Each of our top ranking students shares the responsibility of educating and teaching new students. Check out our senior students and their stories below.
Felipe started his Aikido journey 30 years ago, in New York, and was hooked immediately.
In his teachings here in Colorado Springs, Morales-sensei tries to instill an ability to recognize the possibilities of how even the most basic of techniques can be applied. Focus, movement, repetition, and connection all come into play when applying technique both inside and outside of the dojo.
Felipe's foci for this year are kumi-jo, kumi-tachi, and improving his ukemi.
Greg started his Aikido journey 22 years ago in Durango, Colorado. He started training with Goettsche-sensei in 2009, and has been a dedicated student since then.
In his teachings, Johnson-sensei tries to instill a sense of fun and sincerity while simultaneously expanding the awareness of his students.
Greg's foci for this year are shihonage, zanshin, and relaxation.
Mike started his Aikido journey 8 years ago, here at Aikido Koshin Shuri, in Colorado Springs.
In his teachings, Ulm-sensei tries to instill self-confidence, self-respect and body-confidence.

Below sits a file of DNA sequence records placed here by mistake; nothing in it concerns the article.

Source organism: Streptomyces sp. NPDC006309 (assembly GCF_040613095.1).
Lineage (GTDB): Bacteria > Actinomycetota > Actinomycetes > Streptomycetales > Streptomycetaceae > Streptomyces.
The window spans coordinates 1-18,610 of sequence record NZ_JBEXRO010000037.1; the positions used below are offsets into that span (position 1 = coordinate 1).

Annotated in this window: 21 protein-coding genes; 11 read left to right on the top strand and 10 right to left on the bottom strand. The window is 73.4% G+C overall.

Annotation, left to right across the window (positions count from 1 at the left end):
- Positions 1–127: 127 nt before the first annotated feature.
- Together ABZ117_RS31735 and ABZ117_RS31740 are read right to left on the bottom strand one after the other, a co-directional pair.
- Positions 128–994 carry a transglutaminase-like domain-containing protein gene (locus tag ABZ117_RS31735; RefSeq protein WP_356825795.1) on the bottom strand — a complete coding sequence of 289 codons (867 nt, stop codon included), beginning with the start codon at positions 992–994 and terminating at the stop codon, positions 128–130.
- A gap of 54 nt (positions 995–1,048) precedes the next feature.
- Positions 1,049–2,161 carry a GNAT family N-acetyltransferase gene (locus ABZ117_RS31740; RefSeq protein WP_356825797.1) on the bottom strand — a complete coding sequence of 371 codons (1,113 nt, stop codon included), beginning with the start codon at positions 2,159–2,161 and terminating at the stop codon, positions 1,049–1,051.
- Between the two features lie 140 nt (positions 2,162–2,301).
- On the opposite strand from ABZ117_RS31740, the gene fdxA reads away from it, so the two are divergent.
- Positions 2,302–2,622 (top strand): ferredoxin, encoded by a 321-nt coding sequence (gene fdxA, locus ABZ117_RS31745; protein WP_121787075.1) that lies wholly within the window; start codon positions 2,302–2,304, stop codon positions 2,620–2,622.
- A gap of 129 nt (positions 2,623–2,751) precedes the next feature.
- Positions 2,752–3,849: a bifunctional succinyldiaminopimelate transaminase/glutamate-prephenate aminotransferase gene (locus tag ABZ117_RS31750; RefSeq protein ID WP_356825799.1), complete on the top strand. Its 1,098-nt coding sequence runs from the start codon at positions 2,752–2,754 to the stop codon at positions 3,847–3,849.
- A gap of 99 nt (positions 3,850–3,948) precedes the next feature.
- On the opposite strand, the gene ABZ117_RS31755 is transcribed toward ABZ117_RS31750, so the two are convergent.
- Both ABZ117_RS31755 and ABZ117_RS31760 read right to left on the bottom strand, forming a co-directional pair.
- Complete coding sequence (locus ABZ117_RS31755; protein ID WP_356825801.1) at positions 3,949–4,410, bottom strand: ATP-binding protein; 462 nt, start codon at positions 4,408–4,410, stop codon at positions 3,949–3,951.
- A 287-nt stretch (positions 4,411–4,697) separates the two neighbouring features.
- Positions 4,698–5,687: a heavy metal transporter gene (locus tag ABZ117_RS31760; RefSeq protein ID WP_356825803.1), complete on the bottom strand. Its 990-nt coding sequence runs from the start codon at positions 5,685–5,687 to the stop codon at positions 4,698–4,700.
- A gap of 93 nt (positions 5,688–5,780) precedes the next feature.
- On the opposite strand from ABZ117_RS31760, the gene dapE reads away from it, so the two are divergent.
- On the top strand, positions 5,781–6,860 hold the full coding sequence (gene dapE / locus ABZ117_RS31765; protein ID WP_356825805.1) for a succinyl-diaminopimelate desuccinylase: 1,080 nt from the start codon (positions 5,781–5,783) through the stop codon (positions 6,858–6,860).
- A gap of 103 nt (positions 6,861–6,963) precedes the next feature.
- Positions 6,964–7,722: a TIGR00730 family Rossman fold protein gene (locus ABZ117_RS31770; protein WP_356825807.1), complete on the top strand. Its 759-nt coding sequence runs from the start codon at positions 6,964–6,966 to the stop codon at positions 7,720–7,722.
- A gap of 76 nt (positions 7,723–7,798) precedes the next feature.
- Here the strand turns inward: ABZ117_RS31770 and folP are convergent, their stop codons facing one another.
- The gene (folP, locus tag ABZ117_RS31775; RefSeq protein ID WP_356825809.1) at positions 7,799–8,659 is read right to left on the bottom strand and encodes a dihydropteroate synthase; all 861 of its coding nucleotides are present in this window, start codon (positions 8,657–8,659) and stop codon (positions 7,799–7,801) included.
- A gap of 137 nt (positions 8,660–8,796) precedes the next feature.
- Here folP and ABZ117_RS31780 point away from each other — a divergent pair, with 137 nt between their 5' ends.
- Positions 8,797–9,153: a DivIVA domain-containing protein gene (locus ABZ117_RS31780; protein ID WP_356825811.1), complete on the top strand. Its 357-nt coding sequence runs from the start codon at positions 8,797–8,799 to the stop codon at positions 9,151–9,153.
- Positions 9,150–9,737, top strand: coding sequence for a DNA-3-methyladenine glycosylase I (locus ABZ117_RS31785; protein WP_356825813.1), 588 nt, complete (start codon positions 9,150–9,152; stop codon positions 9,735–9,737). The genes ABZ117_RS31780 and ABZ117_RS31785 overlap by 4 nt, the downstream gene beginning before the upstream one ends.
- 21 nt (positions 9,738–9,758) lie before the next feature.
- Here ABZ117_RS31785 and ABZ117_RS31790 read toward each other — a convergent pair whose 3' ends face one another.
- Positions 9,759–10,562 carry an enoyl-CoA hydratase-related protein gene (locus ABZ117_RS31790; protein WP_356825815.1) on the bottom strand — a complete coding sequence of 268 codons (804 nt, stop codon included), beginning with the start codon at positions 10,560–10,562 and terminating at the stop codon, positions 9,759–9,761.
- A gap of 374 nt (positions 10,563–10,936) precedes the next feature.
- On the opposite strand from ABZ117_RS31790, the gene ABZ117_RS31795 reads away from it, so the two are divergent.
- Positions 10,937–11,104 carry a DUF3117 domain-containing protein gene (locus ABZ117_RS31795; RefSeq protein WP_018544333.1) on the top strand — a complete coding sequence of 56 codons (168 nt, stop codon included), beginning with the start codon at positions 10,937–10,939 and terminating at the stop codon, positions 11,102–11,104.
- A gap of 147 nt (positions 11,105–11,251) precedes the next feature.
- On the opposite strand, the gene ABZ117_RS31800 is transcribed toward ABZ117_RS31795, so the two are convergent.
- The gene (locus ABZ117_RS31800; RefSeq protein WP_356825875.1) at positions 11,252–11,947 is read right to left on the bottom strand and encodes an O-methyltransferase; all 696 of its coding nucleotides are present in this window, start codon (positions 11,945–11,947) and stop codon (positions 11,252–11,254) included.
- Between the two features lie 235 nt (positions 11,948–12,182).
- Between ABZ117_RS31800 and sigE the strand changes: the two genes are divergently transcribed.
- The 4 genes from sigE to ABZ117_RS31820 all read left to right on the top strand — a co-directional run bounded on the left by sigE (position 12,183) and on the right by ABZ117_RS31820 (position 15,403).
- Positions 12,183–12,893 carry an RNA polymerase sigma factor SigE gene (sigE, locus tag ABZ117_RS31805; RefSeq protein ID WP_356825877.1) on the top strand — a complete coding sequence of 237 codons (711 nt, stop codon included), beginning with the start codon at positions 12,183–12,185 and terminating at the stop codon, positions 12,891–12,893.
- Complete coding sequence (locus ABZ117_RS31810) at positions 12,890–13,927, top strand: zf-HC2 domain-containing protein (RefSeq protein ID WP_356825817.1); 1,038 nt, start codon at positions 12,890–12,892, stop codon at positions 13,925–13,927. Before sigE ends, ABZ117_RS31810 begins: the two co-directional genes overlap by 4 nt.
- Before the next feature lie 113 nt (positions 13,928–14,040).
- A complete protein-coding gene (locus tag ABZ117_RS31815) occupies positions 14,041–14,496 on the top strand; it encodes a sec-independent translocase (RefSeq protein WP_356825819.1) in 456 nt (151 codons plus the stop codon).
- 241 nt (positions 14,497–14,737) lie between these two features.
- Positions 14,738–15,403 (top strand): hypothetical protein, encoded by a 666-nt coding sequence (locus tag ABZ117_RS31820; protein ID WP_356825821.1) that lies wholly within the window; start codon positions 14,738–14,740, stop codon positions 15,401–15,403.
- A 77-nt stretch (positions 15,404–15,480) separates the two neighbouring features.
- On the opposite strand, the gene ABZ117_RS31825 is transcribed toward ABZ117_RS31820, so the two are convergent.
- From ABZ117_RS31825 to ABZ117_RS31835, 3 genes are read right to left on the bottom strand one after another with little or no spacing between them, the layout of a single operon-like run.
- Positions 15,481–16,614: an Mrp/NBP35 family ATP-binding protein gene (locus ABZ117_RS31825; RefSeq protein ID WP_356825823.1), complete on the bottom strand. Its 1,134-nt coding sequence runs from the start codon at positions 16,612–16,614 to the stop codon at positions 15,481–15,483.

Mike's foci for this year are increasing his ability to blend and relax while maintaining Ki extension.
Mike started his Aikido journey 6 years ago, here at Aikido Koshin Shuri in Colorado Springs - before that he had experience in both karate and taekwondo.
In his teachings, Zimmerman-sensei tries to instill the importance of the aikidoka relaxing in their training, mastering basic footwork required to carry out balanced and efficient movement in techniques, and mastering a smooth roll, which is a cornerstone of good ukemi.
Mike's focus for this year is on further developing smoothness and flow in his technique, with the goal of an attacker feeling almost nothing when a technique is applied to them.
Jason started his Aikido journey 5 years ago here, at Aikido Koshin Shuri. After pursuing martial arts for most of his life, he found his way to Aikido.
Jason embraces the uniqueness of each student’s style in his teaching. He believes that through following basic techniques, students can have a firm foundation to develop their own style and movements where slight variations in technique create a harmonious symphony of movement and connection.
The focus for Jason this year is connecting with uke. He communicates this connection by helping uke to feel his one point, but also being able to turn the tables on an attack from a disconnected nage.